We have carefully considered the materials the parties submitted in connection with petitioners' motion for summary judgment. We are unable to conclude, on the facts presented to the Court at this juncture, whether KPMG qualifies as a "person" under section 6700(a) and thus, whether petitioners' amended return is a "qualified amended return." We find genuine issues of material fact remain concerning this issue. See Sala v. United States, 552 F. Supp. 2d 1167, 1204 (D. Colo. 2008) (the relevant inquiry is whether the third party was contacted regarding the taxpayers' particular transactions). These material facts include those respondent noted in his response to petitioners' reply memorandum. Specifically, factual disputes exist whether KPMG is a "person described in section 6700(a)," and if it is, whether and when respondent first contacted KPMG concerning promotion of tax shelter transactions with respect to which petitioners directly or indirectly claimed tax benefits on the original return. These material facts need to be further developed before the Court can determine whether the amended return is a "qualified amended return." Accordingly, petitioners are not entitled to summary judgment on this issue.
I present this case in this Federal Tax Crimes Blog to remind practitioners of the qualified amended return opportunity to correct erroneous positions by amended return. A qualified amended return is an amended return filed after the original due date of the return (determined with extensions) but before any of the following events: (i) the date the taxpayer is first contacted for examination of the return; (ii) the date any person is contacted for a tax shelter promoter examination under § 6700; (iii) as to a pass-through entity item, the date the entity is first contacted for examination; (iv) the date a John Doe Summons is issued to identify the name of the taxpayer; and (v) as to certain tax shelter items, the dates of certain IRS initiatives published in the Internal Revenue Bulletin. § 1.6664-2(c)(2). The daily grist of a tax practitioner's mill is the new client who, from conscience or otherwise, wants to get right with the IRS after filing one or more fraudulent or at least incorrect returns. The standard advice (barring some most unusual wrinkles), after determining that the taxpayer is not under investigation, is to have him or her file amended returns for some number of years (that a different blog discussion). Anecdotally from my practice over many years and my discussions with others, the amended returns will almost invariably not draw any penalty because the IRS will have no reason to believe that they are not qualified amended returns. The IRS will have to launch an investigation which, given its allocation of limited resources, it might not do with an amended return in hand that likely corrects all material problems (or at least the ones that the IRS could find on audit). And, even if the IRS were to launch an investigation, in most cases the only way the IRS can avoid the penalty-neutralizing effect of the amended return as a qualified amended return is to allege that the original position on the return is fraudulent. See § 6664(c)(2). The IRS has to prove fraud by clear and convincing evidence and given that burden will often not have any incentive to deploy its investigative resources to build a fraud case in order to assert an accuracy related penalty. In most cases, even in cases where the taxpayer in fact may have committed fraud on the original return, the system will simply pass him by.  And, you will note that the IRS does not assert fraud in the Bergmann case as a basis for disqualifying the amended return as a qualified amended return.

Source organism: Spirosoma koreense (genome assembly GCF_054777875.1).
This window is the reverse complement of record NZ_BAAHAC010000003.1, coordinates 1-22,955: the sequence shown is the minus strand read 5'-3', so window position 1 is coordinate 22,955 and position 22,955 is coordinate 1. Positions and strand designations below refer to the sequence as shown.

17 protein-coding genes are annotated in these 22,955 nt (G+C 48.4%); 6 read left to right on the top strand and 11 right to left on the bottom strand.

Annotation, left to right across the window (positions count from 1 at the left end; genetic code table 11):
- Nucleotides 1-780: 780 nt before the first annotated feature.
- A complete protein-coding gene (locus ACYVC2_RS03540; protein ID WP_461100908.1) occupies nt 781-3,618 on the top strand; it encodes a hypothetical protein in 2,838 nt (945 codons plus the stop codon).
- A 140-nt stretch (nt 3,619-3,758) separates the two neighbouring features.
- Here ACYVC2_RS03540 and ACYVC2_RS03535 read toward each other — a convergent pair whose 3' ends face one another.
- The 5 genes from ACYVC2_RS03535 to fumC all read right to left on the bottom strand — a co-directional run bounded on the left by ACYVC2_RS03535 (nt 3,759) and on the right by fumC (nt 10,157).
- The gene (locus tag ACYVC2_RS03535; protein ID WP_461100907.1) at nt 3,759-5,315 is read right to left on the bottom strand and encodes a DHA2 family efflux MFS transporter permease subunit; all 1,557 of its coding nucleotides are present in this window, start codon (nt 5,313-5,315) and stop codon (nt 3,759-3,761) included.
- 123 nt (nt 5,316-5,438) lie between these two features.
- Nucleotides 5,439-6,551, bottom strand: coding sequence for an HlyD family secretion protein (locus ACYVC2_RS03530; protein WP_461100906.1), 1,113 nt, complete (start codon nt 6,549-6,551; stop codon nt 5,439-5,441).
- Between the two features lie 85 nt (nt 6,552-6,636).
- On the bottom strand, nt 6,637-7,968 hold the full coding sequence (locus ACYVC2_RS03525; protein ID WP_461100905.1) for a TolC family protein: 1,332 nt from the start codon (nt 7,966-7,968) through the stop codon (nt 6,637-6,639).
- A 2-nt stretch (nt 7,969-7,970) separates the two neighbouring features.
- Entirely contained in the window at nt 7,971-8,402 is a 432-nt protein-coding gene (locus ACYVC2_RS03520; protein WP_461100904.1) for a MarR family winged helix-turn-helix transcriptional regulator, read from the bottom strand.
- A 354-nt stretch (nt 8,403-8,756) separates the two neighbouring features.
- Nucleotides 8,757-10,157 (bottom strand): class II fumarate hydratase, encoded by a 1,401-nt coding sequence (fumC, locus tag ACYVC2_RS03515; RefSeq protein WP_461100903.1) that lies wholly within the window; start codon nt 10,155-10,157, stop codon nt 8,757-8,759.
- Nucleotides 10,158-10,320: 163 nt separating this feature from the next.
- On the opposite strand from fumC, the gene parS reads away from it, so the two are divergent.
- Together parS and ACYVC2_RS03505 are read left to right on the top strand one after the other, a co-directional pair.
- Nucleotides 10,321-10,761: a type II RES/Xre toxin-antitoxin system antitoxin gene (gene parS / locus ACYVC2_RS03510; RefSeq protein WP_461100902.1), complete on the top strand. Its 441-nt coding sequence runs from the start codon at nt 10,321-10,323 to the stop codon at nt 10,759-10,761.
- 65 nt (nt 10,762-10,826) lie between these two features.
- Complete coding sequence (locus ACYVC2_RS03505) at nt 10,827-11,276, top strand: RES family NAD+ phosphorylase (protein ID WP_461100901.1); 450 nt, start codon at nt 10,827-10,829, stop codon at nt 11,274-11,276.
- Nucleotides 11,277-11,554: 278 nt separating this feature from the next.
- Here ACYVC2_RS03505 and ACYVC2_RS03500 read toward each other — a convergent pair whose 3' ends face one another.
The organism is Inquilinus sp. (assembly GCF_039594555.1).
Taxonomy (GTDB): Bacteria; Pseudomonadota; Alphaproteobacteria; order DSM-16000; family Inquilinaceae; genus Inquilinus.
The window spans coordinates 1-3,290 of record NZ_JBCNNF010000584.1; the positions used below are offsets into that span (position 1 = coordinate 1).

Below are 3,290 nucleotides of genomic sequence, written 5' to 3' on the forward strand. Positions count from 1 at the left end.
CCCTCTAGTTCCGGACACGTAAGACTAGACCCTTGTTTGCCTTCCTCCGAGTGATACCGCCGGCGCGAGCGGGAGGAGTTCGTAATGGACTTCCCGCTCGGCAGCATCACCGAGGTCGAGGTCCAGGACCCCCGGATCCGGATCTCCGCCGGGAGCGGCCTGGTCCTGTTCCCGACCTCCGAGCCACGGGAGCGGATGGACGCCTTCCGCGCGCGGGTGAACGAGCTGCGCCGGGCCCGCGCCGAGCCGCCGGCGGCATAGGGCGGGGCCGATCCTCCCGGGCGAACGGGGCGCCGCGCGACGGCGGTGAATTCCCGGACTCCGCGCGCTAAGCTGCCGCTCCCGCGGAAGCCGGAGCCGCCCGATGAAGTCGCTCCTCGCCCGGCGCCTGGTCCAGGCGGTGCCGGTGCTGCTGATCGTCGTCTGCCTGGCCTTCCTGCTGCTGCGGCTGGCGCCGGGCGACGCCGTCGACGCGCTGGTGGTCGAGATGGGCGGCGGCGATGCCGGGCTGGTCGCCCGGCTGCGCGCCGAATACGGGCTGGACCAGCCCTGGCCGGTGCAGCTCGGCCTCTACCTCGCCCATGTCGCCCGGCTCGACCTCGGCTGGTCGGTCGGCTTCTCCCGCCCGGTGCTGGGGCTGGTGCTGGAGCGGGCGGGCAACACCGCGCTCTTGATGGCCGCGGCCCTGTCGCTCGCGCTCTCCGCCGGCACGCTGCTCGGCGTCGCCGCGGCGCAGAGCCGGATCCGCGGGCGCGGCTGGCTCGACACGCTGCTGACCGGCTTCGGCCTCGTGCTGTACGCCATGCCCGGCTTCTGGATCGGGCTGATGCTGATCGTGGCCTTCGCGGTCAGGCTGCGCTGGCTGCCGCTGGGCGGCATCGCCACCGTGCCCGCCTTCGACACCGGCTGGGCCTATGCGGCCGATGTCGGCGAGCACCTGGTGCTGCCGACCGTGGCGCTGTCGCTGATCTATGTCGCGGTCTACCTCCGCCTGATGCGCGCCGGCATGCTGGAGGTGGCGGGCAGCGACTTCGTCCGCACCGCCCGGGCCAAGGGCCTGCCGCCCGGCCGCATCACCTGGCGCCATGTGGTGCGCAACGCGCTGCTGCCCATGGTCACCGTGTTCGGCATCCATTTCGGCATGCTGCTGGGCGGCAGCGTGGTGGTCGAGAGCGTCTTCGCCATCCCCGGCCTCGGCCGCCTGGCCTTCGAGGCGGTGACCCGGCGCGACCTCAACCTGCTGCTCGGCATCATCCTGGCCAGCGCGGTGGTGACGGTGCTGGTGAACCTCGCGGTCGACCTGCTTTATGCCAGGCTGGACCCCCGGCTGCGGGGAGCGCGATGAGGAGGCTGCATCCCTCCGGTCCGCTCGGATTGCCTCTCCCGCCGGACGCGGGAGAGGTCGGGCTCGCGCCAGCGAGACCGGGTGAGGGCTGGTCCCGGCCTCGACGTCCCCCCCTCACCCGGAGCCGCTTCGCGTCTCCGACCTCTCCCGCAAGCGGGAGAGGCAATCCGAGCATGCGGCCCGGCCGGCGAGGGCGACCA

As I tell my students, when a client walks in with this profile (one or more fraudulent or potentially fraudulent or just incorrect prior year returns), your job is very limited. Get him to an accountant and get the amended returns filed ASAP.